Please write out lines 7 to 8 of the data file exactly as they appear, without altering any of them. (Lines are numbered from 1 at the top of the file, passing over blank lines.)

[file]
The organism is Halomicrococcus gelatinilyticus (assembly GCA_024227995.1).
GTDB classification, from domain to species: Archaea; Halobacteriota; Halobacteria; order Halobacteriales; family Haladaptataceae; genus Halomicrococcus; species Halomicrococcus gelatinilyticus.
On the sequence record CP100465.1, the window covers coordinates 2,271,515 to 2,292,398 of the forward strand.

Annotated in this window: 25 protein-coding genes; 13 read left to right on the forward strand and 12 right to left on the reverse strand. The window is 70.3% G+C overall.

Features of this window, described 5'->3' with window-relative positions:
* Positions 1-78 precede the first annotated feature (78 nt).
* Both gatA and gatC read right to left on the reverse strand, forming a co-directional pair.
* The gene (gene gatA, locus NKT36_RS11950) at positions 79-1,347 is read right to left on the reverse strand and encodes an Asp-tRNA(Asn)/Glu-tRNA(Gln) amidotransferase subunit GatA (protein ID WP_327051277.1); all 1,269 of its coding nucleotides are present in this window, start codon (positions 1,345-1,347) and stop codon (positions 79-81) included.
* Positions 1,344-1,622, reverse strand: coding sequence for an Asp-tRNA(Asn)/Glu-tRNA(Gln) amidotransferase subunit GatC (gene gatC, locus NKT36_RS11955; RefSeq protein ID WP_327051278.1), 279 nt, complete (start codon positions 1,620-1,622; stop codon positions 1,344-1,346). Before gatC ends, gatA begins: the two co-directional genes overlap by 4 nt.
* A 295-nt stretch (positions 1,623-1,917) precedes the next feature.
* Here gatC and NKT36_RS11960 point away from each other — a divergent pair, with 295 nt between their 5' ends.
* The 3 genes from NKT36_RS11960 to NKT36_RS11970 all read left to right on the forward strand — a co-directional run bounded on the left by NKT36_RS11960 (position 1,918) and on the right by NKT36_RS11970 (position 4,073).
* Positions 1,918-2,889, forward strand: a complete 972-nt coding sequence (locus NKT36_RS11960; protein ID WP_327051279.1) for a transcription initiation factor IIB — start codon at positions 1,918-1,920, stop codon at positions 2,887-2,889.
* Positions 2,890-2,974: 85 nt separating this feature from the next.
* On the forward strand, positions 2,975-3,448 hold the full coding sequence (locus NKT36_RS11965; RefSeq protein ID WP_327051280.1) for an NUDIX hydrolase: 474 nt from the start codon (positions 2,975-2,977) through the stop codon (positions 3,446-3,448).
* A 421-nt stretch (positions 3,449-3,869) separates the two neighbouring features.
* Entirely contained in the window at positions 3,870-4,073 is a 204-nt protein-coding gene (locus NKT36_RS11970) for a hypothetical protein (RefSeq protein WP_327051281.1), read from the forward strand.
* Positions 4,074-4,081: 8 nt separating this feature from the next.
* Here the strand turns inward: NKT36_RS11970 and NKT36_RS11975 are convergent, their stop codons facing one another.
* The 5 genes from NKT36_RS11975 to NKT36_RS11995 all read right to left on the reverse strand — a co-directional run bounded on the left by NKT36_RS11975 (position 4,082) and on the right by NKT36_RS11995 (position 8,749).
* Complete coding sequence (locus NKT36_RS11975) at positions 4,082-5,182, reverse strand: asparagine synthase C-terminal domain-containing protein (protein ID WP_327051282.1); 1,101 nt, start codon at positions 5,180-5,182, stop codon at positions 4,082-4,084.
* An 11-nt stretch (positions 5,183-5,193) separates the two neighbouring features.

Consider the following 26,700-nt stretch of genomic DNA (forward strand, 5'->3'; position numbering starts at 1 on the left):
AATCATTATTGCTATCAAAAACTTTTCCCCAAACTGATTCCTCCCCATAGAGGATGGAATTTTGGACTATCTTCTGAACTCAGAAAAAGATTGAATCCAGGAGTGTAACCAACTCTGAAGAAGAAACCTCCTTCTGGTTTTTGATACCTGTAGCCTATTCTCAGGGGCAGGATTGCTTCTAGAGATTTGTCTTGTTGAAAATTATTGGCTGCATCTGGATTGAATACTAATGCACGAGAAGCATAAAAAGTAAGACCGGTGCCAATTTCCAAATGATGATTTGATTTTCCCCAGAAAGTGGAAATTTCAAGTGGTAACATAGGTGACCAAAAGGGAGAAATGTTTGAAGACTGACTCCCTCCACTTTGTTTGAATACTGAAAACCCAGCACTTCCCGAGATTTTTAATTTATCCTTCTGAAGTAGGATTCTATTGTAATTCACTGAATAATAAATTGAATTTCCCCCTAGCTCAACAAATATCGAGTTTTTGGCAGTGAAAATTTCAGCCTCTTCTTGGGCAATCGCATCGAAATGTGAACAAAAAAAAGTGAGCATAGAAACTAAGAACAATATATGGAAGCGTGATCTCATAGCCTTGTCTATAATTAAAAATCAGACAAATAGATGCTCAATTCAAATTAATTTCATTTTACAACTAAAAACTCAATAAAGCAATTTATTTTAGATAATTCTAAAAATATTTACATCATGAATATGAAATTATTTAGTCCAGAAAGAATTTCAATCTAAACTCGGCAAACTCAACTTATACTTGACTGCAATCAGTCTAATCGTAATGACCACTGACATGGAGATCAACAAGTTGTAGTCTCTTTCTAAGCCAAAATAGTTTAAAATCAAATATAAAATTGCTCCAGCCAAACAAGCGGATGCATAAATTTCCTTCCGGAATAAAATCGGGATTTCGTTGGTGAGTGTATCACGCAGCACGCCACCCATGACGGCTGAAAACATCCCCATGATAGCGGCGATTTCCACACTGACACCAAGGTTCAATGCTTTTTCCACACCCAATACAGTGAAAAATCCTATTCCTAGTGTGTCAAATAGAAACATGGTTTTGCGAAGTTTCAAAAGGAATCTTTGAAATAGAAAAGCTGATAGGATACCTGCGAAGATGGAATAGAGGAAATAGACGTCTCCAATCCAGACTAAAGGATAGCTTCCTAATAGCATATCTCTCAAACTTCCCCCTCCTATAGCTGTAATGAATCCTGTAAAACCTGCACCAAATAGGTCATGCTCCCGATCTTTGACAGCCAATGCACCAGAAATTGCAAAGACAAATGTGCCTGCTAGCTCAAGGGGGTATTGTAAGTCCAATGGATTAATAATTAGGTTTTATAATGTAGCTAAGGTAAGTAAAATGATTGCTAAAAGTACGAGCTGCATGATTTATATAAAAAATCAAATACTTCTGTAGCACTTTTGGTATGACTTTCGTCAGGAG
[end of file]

* Both gatA and gatC read right to left on the reverse strand, forming a co-directional pair.
* The gene (gene gatA, locus NKT36_RS11950) at positions 79-1,347 is read right to left on the reverse strand and encodes an Asp-tRNA(Asn)/Glu-tRNA(Gln) amidotransferase subunit GatA (protein ID WP_327051277.1); all 1,269 of its coding nucleotides are present in this window, start codon (positions 1,345-1,347) and stop codon (positions 79-81) included.